top of page

March is National Nutrition Month®, an annual campaign that has been celebrated by the Academy of Nutrition and Dietetics since 1973. National Nutrition Month® aims to raise public awareness about various nutrition-related topics. This year’s theme is “Beyond the Table”, and while the Academy of Nutrition and Dietetics describes the theme as connecting nutrition with how we get our food, how we eat, and sustainability, the phrase “Beyond the Table” resonated with me immediately as a registered dietitian, runner, and mental health advocate in regards to the relationship that food has with our physical and mental health.


Running demands energy and many runners view food solely as fuel. They consider the balance of carbohydrates, fat, and protein needed to fuel their runs and provide recovery afterwards to be extremely important. When I was studying to become a registered dietitian, the impact of nutrition on athletic performance fascinated me. College was not only where I built the foundation for my career, but it was also where I began my journey as a runner. 





The pursuit of optimal nutrition for performance can sometimes lead to obsession, and I was no exception. In the quest for reaching personal bests by having a “perfect diet”, I engaged in restrictive eating habits and strict calorie counting, fearing that “overindulgence” may compromise my running goals. My relationship with food, my body, and running may have appeared to be healthy to an outside observer, but it was impacting my mental health. I wasn’t running for my mental health, I was running to ensure that I had the “right body” to be a registered dietitian, so that my future patients and clients would trust me.


It took many years for me to change my reason I ran from a purely physical one to a balanced “why” of both physical and mental health. I embraced mindfulness with both my relationship with food and my relationship with running. Running became a way for me to fight depression, clear my mind after a stressful day, and to connect with others. I also became okay with having days when running wasn’t the answer for my mental health, and instead my body and mind needed rest. I no longer felt the need to be a perfect eater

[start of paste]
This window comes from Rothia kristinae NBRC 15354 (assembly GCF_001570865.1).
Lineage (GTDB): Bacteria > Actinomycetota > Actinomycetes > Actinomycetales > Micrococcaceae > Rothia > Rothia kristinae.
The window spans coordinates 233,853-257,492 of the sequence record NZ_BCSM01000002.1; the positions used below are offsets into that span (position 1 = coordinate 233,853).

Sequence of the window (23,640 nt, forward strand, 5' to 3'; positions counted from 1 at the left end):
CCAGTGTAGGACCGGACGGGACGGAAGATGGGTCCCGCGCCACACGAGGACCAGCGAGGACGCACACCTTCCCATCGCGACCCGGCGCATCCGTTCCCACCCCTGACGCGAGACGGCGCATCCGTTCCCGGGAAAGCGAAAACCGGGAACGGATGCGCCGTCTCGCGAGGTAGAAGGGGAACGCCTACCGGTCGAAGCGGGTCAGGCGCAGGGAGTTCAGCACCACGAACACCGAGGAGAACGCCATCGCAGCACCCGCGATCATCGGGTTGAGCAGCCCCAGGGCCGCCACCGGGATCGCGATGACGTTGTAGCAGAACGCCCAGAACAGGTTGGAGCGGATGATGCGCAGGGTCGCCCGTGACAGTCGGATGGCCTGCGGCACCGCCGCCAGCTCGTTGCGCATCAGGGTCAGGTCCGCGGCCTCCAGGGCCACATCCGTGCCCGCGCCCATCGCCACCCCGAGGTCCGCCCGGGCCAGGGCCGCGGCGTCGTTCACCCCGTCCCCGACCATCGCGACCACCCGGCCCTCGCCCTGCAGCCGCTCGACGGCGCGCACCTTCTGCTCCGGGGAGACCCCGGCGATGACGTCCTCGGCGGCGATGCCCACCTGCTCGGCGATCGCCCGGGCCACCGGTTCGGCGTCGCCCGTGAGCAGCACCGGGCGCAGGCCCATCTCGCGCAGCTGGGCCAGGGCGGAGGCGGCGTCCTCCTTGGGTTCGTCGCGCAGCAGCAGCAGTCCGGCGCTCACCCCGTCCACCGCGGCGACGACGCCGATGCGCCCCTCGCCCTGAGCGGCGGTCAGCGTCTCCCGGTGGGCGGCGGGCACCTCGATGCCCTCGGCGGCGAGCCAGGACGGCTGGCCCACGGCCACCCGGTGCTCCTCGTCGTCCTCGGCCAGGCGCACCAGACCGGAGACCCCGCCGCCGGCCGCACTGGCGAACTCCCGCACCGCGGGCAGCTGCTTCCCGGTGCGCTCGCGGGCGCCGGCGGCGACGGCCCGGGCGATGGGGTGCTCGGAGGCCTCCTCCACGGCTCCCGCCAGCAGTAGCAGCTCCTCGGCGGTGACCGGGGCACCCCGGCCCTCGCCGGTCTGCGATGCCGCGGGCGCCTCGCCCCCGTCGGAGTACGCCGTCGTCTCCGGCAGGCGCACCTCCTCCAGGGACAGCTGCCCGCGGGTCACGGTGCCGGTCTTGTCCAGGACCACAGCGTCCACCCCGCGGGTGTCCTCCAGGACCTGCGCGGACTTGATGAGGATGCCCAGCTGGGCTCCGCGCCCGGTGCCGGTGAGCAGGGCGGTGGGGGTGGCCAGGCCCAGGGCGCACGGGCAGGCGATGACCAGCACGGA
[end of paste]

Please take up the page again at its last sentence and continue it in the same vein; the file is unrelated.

Just as no two runs are ever the same, no two runners are, either. Diversity and variety truly are the spice of life. There is no perfect way of eating, no ideal diet to follow. We all have our unique tastes and needs when it comes to fueling our bodies for running and having a healthy relationship with food that also nourishes our mental well-being. Each runner chooses how they balance nourishment and enjoyment, discipline and flexibility. For me, embracing mindfulness has helped me to foster a healthier, more harmonious relationship with food - one that fuels not only my miles but my mental health as well.


So to my fellow mental health running warriors: lace up your shoes, savor the journey, and remember to think “Beyond the Table”: food is not just fuel - it’s a celebration of life!


Are you looking for a registered dietitian to help you find balance between fueling your runs and having a healthy relationship with food? The Academy of Nutrition and Dietetics has a search tool on their website to help you connect with one who can help you reach your goals. 

317 views

Recent Posts

See All

Comments


square_7-22_0281_52261038998_o.jpg
blog post cover image

3/25/2024 | 3 min read

Nutrition: Fueling Your Brain and Your Body

By Megan Hammis

bottom of page